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Is taking (young) children out to a restaurant a living nightmare that most parents try once, and then give up on? Or can kids and restaurants combine very well... if only the children learn a little about basic etiquette? The answer isn't simple, but those who love to eat out can probably find a restaurant at which kids are welcome.

Before we had kids, my husband and I ate out all the time. We traveled a lot, and going to restaurants is what you do in foreign countries. Then we got pregnant, and took the new baby to our favorite restaurant down the road from us a few days after she was born. After all, who wants to cook after having given birth? The waiters were amazed to see such a small baby, and congratulated their regular customers on becoming parents.

They were not so enthusiastic when we turned up for lunch again, and I breastfed. In fact, I was asked to go up to the office to nurse my baby in there, so it wouldn't bother other people. I was angry. We came there to eat, and our baby wanted to eat, too. This was the start of the end of my love-affair with eating out. We tried again, of course, though not at the same place. Actually, going to a restaurant with small babies is pretty easy. It's toddlers, preschoolers, and even beyond, that are the worst.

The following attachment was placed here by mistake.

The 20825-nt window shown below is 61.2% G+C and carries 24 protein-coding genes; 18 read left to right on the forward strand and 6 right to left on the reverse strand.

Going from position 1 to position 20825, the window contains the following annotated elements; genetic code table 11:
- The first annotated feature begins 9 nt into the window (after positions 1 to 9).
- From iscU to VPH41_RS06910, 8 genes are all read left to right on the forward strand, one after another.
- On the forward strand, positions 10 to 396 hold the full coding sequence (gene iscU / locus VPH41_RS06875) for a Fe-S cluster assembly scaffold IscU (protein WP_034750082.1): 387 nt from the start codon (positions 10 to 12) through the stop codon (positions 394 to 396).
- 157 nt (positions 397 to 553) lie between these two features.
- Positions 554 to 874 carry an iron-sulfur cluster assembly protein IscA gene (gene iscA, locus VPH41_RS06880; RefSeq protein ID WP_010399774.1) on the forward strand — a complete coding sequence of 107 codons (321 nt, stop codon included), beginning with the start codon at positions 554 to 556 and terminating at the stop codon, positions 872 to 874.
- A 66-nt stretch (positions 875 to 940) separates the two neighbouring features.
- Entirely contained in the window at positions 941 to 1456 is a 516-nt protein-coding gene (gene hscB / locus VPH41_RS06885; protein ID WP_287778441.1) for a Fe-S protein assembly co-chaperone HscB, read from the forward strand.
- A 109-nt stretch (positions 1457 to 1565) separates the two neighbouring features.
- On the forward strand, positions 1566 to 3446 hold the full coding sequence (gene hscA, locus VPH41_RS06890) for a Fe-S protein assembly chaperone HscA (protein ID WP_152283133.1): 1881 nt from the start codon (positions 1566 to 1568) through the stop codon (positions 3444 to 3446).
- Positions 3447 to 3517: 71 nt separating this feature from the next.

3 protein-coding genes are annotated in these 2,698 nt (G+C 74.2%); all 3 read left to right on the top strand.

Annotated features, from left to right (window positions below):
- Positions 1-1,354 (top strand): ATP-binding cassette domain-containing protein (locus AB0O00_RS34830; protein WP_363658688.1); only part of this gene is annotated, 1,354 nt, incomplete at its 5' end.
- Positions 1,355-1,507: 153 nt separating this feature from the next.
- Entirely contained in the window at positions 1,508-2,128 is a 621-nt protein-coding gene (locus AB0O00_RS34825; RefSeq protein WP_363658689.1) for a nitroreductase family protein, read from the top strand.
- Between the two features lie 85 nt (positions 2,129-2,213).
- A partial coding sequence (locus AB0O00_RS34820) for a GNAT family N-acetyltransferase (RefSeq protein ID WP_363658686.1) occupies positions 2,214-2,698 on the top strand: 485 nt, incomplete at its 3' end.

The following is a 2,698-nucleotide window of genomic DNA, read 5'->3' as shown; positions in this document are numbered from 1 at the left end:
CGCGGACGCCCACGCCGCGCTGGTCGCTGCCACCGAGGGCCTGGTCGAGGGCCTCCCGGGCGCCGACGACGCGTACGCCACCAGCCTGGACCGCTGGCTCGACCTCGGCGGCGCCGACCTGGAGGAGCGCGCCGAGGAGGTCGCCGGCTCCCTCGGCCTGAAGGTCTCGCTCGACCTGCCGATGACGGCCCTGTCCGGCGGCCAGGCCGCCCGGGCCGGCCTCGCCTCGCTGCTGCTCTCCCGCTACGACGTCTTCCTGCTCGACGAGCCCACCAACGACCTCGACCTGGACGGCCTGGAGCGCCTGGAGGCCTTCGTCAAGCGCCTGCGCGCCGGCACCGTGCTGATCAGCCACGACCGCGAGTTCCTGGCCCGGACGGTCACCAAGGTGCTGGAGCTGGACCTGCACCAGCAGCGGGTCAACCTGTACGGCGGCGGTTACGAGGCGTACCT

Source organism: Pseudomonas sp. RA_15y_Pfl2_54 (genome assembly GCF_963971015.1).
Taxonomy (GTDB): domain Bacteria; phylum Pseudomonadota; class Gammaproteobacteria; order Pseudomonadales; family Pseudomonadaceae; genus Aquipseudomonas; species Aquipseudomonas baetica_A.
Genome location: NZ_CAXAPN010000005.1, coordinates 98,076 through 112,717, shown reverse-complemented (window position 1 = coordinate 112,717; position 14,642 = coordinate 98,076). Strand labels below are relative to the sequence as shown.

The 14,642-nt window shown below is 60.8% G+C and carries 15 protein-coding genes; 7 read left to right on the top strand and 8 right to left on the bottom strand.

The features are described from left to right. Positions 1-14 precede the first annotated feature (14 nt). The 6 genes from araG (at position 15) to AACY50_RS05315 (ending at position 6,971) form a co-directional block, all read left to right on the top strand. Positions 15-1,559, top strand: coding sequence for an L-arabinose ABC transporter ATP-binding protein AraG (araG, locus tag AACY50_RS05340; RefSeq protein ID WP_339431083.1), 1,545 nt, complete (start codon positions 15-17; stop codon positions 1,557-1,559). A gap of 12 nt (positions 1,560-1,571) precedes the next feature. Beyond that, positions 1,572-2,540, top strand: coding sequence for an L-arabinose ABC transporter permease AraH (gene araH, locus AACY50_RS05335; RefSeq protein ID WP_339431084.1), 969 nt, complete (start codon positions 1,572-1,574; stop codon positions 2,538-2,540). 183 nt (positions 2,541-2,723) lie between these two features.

I didn't want to accept that I'd be relegated to the McDonald's until the kids were grown. But I do know that people who planned a romantic dinner at an exclusive restaurant did so with the intention to enjoy each other's company and quiet, intimate conversation, along with wonderful food. They didn't come to listen to my crying baby or to look at my toddler's dirty hands spreading tomato sauce all over the tablecloth (that won't come out!).

We decided to practice table etiquette at home, and to enjoy a coffee and a cake at a kid-friendly place often, but to avoid those places where other people might legitimately irritated by the kids. We also drop into our local vegetarian place for lunch. They offered to let our homeschool group meet there, kids included, so we know they really, really don't mind and it's not meant to be an exclusive place. Besides that, though, we've accepted that it is not very relevant whether we think restaurants and kids combine, if other people disagree with us.

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